How does Emily Dickinson describe death as an experience she is looking back on in the poem "Because I could not stop for death?"

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jerseygyrl1983 eNotes educator| Certified Educator

It seems that you are asking about how Dickinson characterizes death. In that regard, she creates him as her carriage driver, conveying her to her next state of being or non-being. Some readings have characterized death as a suitor. In either case, he is gentlemanly and patient -- a depiction that is emphasized by the perceptions that he "kindly stopped," "slowly drove," and "knew no haste." The narrator reciprocates his politeness by "[putting] away / [Her] labor and [her] leisure too..."

The carriage is the vehicle in which the narrator is able to revisit the life that she has lived:

We passed the School, where Children strove

At Recess - in the Ring -

We passed the Fields of Gazing Grain -

We passed the Setting Sun -

"The School" and the "Children" symbolize childhood. "The Ring" could indicate the circle of life, which nears its end with "the Setting Sun," or the onset of old age.

There is an indication that the narrator is being wedded to Death:

The Dews drew quivering and Chill -

For only Gossamer, my Gown -

My Tippet - only Tulle -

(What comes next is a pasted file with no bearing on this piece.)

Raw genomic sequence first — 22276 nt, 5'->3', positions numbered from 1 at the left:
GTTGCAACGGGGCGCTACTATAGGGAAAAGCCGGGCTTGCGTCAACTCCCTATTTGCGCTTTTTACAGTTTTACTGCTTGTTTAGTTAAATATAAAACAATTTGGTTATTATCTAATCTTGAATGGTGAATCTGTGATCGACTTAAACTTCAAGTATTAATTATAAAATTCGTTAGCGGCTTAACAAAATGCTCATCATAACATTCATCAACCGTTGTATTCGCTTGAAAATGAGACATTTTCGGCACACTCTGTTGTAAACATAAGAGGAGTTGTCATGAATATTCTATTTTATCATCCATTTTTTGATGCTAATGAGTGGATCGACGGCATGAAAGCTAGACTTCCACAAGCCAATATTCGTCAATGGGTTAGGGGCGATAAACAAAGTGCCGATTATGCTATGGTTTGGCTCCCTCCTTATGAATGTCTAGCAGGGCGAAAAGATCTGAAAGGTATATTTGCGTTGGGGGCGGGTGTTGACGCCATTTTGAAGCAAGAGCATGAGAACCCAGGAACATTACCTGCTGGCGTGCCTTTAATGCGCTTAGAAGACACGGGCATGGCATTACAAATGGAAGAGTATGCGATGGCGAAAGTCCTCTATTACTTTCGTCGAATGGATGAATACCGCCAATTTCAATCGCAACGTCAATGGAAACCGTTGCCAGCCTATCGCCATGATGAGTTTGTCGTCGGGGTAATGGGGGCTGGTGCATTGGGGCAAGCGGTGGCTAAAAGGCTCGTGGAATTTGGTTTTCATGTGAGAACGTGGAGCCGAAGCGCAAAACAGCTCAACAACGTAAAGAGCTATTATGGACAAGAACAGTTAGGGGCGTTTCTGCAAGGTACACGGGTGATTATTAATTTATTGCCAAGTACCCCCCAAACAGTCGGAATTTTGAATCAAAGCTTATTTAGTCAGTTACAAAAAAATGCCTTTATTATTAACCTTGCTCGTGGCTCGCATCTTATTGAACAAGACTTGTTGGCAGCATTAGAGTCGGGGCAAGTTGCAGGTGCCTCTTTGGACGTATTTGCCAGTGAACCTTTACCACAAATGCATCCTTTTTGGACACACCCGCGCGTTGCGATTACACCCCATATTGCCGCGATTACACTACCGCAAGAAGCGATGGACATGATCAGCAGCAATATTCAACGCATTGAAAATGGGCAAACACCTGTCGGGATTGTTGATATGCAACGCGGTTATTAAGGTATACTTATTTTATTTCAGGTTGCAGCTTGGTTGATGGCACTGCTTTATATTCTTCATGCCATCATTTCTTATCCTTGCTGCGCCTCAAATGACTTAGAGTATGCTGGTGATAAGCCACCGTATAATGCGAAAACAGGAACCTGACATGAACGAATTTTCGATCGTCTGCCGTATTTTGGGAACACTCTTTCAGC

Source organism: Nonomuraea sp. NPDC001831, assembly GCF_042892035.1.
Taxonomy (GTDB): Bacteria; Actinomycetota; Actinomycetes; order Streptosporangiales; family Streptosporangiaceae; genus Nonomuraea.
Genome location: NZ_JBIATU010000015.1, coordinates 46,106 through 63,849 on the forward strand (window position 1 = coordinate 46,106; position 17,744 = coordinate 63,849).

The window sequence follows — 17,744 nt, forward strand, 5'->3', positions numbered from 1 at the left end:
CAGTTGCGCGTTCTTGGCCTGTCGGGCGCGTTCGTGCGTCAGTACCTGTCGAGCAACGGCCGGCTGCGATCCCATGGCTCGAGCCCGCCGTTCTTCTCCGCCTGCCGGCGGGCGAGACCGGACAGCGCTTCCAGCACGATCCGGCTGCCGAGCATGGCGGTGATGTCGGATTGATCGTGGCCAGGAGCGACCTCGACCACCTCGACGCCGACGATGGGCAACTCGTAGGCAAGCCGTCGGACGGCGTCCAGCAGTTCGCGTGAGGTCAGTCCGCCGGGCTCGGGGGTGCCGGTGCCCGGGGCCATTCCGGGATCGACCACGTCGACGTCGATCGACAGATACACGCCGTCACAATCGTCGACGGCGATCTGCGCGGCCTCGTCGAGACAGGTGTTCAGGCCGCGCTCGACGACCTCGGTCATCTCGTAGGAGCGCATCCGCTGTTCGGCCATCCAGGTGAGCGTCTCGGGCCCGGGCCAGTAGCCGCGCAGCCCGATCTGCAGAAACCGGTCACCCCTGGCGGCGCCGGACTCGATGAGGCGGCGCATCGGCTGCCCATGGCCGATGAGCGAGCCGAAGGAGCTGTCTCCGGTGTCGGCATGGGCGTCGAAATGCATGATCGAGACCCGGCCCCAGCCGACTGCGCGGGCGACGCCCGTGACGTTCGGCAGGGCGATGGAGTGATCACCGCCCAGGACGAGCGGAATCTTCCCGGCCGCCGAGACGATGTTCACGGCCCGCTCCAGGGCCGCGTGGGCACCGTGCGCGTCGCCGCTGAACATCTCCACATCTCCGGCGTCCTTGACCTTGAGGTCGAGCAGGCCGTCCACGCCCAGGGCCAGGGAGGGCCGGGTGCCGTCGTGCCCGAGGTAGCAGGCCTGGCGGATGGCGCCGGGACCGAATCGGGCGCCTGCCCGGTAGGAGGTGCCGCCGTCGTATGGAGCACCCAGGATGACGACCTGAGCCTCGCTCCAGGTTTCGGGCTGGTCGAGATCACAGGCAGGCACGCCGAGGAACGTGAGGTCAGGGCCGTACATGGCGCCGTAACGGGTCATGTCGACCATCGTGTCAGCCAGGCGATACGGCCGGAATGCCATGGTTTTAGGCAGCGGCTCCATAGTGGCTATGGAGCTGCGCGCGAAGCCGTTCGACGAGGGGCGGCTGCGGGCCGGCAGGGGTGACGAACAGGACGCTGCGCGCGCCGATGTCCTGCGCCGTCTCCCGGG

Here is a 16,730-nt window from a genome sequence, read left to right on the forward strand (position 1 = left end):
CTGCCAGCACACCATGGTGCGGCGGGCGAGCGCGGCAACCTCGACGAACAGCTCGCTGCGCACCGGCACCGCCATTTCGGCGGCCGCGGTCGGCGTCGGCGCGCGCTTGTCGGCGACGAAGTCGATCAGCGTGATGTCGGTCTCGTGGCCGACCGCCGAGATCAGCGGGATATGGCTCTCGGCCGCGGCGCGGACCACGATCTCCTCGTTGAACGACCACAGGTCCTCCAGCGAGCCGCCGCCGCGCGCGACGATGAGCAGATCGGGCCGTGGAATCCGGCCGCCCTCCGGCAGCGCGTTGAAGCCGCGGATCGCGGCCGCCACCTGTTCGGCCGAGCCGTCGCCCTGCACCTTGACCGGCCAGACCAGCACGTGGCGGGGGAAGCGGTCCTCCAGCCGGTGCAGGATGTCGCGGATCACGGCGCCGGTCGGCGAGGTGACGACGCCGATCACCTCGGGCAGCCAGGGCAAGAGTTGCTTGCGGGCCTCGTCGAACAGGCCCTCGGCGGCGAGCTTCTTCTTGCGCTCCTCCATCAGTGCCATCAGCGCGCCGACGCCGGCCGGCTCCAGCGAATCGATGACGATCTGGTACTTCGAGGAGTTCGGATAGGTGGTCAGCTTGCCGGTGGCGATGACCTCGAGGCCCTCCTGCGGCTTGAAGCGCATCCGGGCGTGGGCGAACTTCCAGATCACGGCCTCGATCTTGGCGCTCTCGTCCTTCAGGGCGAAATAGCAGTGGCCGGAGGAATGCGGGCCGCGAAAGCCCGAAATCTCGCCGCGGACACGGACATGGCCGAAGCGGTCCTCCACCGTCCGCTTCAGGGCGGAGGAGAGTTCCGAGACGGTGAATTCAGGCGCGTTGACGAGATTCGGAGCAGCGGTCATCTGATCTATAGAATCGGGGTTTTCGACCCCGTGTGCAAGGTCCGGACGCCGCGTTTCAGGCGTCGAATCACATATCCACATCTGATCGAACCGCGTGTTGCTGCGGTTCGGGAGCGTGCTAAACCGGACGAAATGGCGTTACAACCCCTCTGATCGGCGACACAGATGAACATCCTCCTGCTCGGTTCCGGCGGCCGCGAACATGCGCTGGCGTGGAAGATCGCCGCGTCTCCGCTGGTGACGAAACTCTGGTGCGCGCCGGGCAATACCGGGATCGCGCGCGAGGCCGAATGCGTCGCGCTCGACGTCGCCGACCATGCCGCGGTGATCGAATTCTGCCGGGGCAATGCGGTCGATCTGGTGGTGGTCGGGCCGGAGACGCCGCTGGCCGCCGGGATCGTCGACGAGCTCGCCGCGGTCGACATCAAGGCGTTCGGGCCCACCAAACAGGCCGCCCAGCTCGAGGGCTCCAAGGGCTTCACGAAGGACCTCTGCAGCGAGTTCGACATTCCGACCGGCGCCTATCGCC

She wears a "gown" made of "tulle," not unlike the material of a wedding dress. They then "[pause] before a House that seemed / A Swelling of the Ground -". This indicates a grave, as a mound of recently dug dirt would create a mound. "The Cornice - in the Ground" parallels a tombstone. 

It is significant that they merely pause at this place. This action indicates that both will continue on. After all, the carriage also holds "Immortality." Thus, Dickinson regards the event of death as one stop on the long, eternal path:

Since then - 'tis Centuries - and yet

Feels shorter than the Day

I first surmised the Horses' Heads

Were toward Eternity - 

It has been centuries since the narrator has died, but it does not feel like very long ago. The "Horses' Heads" are those which powered the carriage toward "Eternity." "Eternity" could be death as a state of permanence or, given Dickinson's spiritual and religious inclinations, it could be the "pause" or "stop" on the way to spiritual "Immortality."